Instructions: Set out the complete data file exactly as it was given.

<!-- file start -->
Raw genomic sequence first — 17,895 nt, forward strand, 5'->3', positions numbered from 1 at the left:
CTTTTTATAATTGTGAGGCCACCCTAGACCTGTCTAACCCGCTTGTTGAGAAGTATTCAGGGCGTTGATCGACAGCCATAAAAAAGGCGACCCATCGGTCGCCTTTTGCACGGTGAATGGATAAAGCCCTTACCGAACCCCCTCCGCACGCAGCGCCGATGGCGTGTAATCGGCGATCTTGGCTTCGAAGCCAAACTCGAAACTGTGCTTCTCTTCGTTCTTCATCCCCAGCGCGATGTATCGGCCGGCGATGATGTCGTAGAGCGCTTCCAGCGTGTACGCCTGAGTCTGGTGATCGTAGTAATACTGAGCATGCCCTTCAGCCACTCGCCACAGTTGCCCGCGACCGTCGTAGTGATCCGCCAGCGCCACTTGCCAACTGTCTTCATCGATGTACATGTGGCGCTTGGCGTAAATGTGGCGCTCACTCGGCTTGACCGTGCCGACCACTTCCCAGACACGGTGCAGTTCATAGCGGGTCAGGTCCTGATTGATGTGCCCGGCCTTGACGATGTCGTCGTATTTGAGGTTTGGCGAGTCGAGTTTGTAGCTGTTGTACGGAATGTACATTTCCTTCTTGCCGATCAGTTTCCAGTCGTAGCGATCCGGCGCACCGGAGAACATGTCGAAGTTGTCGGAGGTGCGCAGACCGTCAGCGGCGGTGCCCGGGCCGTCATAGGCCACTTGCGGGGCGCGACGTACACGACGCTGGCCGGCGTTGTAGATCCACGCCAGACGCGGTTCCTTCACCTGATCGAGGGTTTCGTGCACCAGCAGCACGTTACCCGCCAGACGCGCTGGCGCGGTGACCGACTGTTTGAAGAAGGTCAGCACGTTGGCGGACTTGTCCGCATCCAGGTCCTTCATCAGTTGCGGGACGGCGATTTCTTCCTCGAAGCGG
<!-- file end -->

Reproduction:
Raw genomic sequence first — 17,895 nt, forward strand, 5'->3', positions numbered from 1 at the left:
CTTTTTATAATTGTGAGGCCACCCTAGACCTGTCTAACCCGCTTGTTGAGAAGTATTCAGGGCGTTGATCGACAGCCATAAAAAAGGCGACCCATCGGTCGCCTTTTGCACGGTGAATGGATAAAGCCCTTACCGAACCCCCTCCGCACGCAGCGCCGATGGCGTGTAATCGGCGATCTTGGCTTCGAAGCCAAACTCGAAACTGTGCTTCTCTTCGTTCTTCATCCCCAGCGCGATGTATCGGCCGGCGATGATGTCGTAGAGCGCTTCCAGCGTGTACGCCTGAGTCTGGTGATCGTAGTAATACTGAGCATGCCCTTCAGCCACTCGCCACAGTTGCCCGCGACCGTCGTAGTGATCCGCCAGCGCCACTTGCCAACTGTCTTCATCGATGTACATGTGGCGCTTGGCGTAAATGTGGCGCTCACTCGGCTTGACCGTGCCGACCACTTCCCAGACACGGTGCAGTTCATAGCGGGTCAGGTCCTGATTGATGTGCCCGGCCTTGACGATGTCGTCGTATTTGAGGTTTGGCGAGTCGAGTTTGTAGCTGTTGTACGGAATGTACATTTCCTTCTTGCCGATCAGTTTCCAGTCGTAGCGATCCGGCGCACCGGAGAACATGTCGAAGTTGTCGGAGGTGCGCAGACCGTCAGCGGCGGTGCCCGGGCCGTCATAGGCCACTTGCGGGGCGCGACGTACACGACGCTGGCCGGCGTTGTAGATCCACGCCAGACGCGGTTCCTTCACCTGATCGAGGGTTTCGTGCACCAGCAGCACGTTACCCGCCAGACGCGCTGGCGCGGTGACCGACTGTTTGAAGAAGGTCAGCACGTTGGCGGACTTGTCCGCATCCAGGTCCTTCATCAGTTGCGGGACGGCGATTTCTTCCTCGAAGCGG